The use of commercial_off-the-shelf (COTS) real-time operating system (OS) software in military avionics applications is fairly common. Less frequent is its use in civil avionics systems. But this is changing. COTS’ appeal is strong. Although the price can run into millions of dollars for a complex project, proponents say COTS cuts development costs and time to market, focusing engineering talent on applications development. Quality is maintained, they say, because the certification material is consistent for customers building different applications.
The dominant specification for civil avionics software developers is RTCA’s DO-178B, which discusses planning, development, verification, configuration management, quality assurance and certification. Developers must prove they meet its guidelines in order to put their software applications into boxes to be certified. The common practice now is to develop proprietary operating systems–broad-based operating system vendors have lacked a major presence. But now some mainstream real-time OS vendors are producing certification kits and offering subsets of their software that are certifiable to the spec.
Several factors are driving COTS operating systems vendors toward DO-178B:
Commercial aviation represents a new market opportunity for some firms, as more complex applications make the proprietary approach less attractive;
Some military programs require software developers to meet the more rigorous civil guidelines; and
Ground-based aviation software interacting with airborne systems also is coming under the DO-178B umbrella.
The proprietary approach "will become less common," predicts Jim Krodel, program element leader for aircraft information systems at United Technologies Research Center and co-chairman of the RTCA’s Special Committee 190 (SC-190), which has worked to clarify COTS and other issues in DO-178B. "As avionics systems become more and more complex, we now have a good case for these very thorough and robust [COTS] operating systems."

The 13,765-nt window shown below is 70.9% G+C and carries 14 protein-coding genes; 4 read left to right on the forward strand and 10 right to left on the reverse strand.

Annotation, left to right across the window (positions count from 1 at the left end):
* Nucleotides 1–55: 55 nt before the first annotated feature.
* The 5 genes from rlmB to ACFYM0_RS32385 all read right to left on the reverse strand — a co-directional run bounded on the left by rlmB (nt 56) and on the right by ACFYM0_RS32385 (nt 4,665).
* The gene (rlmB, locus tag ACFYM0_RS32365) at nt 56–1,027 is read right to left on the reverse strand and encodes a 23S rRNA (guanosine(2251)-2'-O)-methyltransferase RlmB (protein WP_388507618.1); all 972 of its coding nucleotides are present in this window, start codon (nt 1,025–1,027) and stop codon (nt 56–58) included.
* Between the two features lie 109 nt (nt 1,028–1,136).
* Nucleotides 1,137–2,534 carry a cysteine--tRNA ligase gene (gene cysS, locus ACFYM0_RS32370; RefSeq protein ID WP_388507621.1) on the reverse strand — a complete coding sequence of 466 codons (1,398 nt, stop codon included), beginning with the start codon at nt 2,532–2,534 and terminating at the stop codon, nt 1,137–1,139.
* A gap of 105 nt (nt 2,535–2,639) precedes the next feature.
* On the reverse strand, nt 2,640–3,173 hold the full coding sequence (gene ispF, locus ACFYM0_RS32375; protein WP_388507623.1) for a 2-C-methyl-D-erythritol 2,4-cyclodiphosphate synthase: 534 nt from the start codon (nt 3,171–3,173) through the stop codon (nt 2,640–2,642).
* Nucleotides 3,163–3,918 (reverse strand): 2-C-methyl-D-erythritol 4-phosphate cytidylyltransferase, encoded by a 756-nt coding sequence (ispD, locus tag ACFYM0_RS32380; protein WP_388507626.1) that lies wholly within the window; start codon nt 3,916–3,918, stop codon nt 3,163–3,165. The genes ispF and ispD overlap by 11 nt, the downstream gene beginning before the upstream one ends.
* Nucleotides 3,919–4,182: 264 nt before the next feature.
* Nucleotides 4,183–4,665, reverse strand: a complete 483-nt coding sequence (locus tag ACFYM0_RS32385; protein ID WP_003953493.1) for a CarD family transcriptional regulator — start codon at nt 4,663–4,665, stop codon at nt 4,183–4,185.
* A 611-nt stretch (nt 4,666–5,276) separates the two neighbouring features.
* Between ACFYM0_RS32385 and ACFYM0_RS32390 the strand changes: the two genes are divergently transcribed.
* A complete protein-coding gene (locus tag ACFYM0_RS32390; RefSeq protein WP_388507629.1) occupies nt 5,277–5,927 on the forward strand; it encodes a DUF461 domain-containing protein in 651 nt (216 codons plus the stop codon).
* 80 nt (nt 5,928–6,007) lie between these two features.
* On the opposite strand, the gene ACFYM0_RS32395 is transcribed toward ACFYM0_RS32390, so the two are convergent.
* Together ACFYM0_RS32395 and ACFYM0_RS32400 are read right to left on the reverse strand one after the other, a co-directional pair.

DO-178B defines a hierarchy of avionics software criticality, Levels A through E (see table). In the past year or two, "[COTS] operating systems companies have been trying to step up from lower-criticality to higher-criticality applications," Krodel says.
But proprietary software is the No. 1 approach in safety-critical applications across industries today, says Greg Gicca, worldwide director of product marketing for Aonix. "It has been difficult to use COTS software–it couldn’t meet DO-178B," says Jay Ficarro, deputy division manager with Innovative Systems Solutions, a unit of Ensco Inc., Endicott, N.Y. Certifiable COTS operating systems and tool kits "are just coming out now," he adds. Innovative Systems Solutions advises on the use of COTS OS software and the development of proprietary operating systems.
But acceptance of COTS software can still be a struggle, given traditional practice. "There is a ‘not invented here’ attitude amongst some people who actively campaign against the COTS philosophy," says Simon Collins, a product manager with UK-based Radstone Technology, a pioneer in COTS hardware. "There is a common misconception that COTS proponents are referring to … hardware and software which can be purchased at the local PC store.